The most worrying element for me is even if Mubarak were to be found guilty the criminal charges against him are specific to particular incidences of corruption and specific incidences of killings. The trial will not likely reveal details of the repression of the regime which must be exposed if Egypt is to move on. The trial will not expose the structures of corruption and so these will remain standing even after Mubarak is convicted. It will not show who was responsible for all the human rights violations that took place in Egypt during Mubarak’s reign. It is with this in mind that I ask myself if the prosecution of Mubarak, his sons and the six associates is the best way for Egyptians to express their anger.

When crimes are committed and justice is never served, the wounds of those against whom the crimes were committed never heal and that is why transitional justice is relevant. Transitional justice is not just an idea. It is the lived experiences of many countries that suffered under repressive regimes and then found ways of moving forward post-conflict. Transitional justice seeks to help societies to find ways of reshaping them, to prevent recurrence of atrocities committed in the past, to reaffirm victims’ dignity and to expose the truth of what exactly happened because victims have a reciprocal right to know.

By victims I mean the actual people who were killed, beaten, tortured, mutilated, abducted, unlawfully detained, disappeared, harassed, subjected to inhumane and degrading treatment and had all sorts of terrible things done to them. These are the primary victims. I also refer to secondary victims; the people who were close to those who directly suffered. They witnessed the atrocities committed against their loved ones and some of them live even today with the trauma of not knowing the fate of their husbands, sons and relatives.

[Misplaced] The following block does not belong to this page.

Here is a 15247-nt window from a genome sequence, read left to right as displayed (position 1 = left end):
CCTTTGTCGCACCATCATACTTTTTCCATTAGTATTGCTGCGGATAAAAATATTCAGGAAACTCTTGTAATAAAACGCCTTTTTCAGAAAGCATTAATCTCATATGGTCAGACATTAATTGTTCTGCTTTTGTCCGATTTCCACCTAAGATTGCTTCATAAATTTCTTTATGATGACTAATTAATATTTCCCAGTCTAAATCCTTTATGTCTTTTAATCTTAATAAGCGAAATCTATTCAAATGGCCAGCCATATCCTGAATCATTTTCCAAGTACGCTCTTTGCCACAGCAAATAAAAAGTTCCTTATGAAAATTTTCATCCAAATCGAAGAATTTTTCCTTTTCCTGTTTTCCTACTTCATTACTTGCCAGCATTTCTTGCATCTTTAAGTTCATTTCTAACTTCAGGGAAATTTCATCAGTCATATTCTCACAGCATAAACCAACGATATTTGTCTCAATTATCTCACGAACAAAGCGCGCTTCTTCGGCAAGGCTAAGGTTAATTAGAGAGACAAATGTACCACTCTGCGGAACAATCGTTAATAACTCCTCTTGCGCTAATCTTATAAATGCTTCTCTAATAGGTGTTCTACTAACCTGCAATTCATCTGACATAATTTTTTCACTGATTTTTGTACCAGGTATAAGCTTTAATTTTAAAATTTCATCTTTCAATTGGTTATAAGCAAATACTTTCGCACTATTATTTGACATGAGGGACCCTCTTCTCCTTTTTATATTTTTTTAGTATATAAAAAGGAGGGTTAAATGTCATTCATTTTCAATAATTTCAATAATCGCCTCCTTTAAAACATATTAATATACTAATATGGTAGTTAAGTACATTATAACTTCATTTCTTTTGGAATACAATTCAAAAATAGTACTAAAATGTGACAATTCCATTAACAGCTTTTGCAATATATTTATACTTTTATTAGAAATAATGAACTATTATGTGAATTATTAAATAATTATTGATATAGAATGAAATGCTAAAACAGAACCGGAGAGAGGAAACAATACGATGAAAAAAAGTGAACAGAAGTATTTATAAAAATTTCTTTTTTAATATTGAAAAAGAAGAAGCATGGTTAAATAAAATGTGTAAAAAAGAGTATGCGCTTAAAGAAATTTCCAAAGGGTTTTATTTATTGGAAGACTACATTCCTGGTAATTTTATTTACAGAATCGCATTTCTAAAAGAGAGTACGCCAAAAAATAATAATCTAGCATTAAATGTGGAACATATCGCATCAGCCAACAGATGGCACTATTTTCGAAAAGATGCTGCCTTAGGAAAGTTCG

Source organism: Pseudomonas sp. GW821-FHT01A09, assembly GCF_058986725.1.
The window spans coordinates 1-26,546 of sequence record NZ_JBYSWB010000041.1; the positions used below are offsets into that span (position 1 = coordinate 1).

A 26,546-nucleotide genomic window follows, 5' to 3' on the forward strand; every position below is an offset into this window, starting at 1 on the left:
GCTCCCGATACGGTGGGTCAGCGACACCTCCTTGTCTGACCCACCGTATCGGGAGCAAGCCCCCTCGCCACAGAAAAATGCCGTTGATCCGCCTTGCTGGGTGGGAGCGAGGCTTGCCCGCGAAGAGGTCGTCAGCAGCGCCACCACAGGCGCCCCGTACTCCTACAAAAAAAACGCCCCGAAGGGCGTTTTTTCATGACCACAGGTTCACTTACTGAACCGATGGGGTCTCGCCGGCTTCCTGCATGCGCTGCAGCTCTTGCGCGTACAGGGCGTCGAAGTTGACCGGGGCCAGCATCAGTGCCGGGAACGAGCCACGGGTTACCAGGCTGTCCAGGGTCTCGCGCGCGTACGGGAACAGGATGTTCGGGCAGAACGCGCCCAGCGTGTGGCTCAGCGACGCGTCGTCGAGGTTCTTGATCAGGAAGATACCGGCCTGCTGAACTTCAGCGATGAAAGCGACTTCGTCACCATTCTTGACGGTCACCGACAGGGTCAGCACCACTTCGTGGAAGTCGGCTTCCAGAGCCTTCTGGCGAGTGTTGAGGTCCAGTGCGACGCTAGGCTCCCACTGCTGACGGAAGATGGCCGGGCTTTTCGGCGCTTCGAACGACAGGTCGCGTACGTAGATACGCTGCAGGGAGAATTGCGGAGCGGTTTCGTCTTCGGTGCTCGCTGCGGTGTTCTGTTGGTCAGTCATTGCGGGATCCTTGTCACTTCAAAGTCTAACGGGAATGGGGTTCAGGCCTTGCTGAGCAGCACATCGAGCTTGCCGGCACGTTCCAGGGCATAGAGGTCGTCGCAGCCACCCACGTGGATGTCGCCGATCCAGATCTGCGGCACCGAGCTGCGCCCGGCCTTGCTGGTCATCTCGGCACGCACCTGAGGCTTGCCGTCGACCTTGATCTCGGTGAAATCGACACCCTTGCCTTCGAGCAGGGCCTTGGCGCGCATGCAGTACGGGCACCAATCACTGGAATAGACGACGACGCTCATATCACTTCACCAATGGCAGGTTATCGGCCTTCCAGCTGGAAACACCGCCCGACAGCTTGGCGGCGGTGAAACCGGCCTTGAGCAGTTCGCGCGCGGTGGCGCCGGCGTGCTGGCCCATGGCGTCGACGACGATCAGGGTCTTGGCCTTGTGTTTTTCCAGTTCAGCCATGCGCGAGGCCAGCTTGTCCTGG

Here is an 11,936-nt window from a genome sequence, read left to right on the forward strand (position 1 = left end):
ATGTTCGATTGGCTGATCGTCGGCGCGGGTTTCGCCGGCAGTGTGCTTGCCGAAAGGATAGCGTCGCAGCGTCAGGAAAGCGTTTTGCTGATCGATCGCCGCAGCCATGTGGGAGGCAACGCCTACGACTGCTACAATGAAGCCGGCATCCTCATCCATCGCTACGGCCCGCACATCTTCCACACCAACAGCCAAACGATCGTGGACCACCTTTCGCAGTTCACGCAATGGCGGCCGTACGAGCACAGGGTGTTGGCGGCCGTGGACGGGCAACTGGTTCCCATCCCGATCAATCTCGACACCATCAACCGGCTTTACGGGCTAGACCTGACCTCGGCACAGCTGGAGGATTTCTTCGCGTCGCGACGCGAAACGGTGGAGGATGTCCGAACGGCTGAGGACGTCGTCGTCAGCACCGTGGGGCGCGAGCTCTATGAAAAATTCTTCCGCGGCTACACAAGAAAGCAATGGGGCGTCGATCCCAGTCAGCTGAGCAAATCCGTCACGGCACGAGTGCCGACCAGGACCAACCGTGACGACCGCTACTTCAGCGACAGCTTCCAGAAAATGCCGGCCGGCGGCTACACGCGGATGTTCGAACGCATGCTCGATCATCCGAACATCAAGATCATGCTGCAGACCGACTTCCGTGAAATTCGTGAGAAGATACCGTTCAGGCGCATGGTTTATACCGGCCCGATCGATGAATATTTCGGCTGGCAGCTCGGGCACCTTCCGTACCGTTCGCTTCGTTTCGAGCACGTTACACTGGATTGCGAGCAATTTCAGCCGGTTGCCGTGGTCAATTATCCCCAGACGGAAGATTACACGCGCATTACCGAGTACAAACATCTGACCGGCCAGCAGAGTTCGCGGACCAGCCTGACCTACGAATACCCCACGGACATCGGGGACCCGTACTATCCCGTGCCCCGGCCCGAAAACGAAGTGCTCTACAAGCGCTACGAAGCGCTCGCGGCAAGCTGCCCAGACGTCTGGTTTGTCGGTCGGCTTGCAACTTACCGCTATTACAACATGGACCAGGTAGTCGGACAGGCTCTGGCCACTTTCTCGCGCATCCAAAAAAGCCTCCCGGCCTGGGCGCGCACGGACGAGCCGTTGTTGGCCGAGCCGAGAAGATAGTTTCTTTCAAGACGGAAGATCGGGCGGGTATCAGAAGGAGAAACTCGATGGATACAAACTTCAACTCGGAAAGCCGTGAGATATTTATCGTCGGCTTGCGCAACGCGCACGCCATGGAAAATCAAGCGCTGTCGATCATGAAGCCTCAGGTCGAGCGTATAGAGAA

I wonder then if a trial that addresses one incident of corruption and the killing of a few protestors during the Revolution is the best answer when so many years of repression remain mystical. Is it not prudent to deal with the issues in a more holistic manner than to focus on a single incident?

Reconciliation is key if Egypt is to move forward. But there cannot be reconciliation without justice. And that justice cannot be achieved through the trial of Mubarak, his two sons and a few associates for an isolated incident. Justice lies in the nation of Egypt coming together to chart a process in which they will formulate a strategy to deal with their past. Such a strategy must not only focus on addressing the violations committed during the revolution but also the trends of violations that prevailed throughout Mubarak’s rule.

Truth-seeking must be a central part of that strategy. The victims need to know how certain crimes were committed, who committed them, what happened to their loved ones. In knowing the truth and exposing the systematic way in which certain crimes were committed; history will correctly record the violations and the victims can begin to deal with their losses and come to terms with their experiences.

Victims must receive reparations. Reparations can be in the form of restitution, compensation or reintegration.  Restitution involves restoring the victims to their previous circumstances before the violations were perpetrated against them. Those who lost their jobs or property for merely opposing the regime could be reinstated. Compensation must be given to the victims for the harm they suffered. Such compensation may be in the form of money, goods, symbolic acts significantly recognising the wrongs of the past or some other form such as the building of memorials. Reintegration would be the process of bringing society together, rebuilding trust between individuals who previously were on opposing sides. In the context of Egyptian society it would involve rebuilding relations between the perpetrators and the victims especially the police and the general public, between Copts and Muslims and recent events show the need for mending the relationship between the army and the revolutionaries.

Libya: ‘Rats’ & ‘Dogs’ defeated humans?

Africa, Democracy, History in the making, Social Justice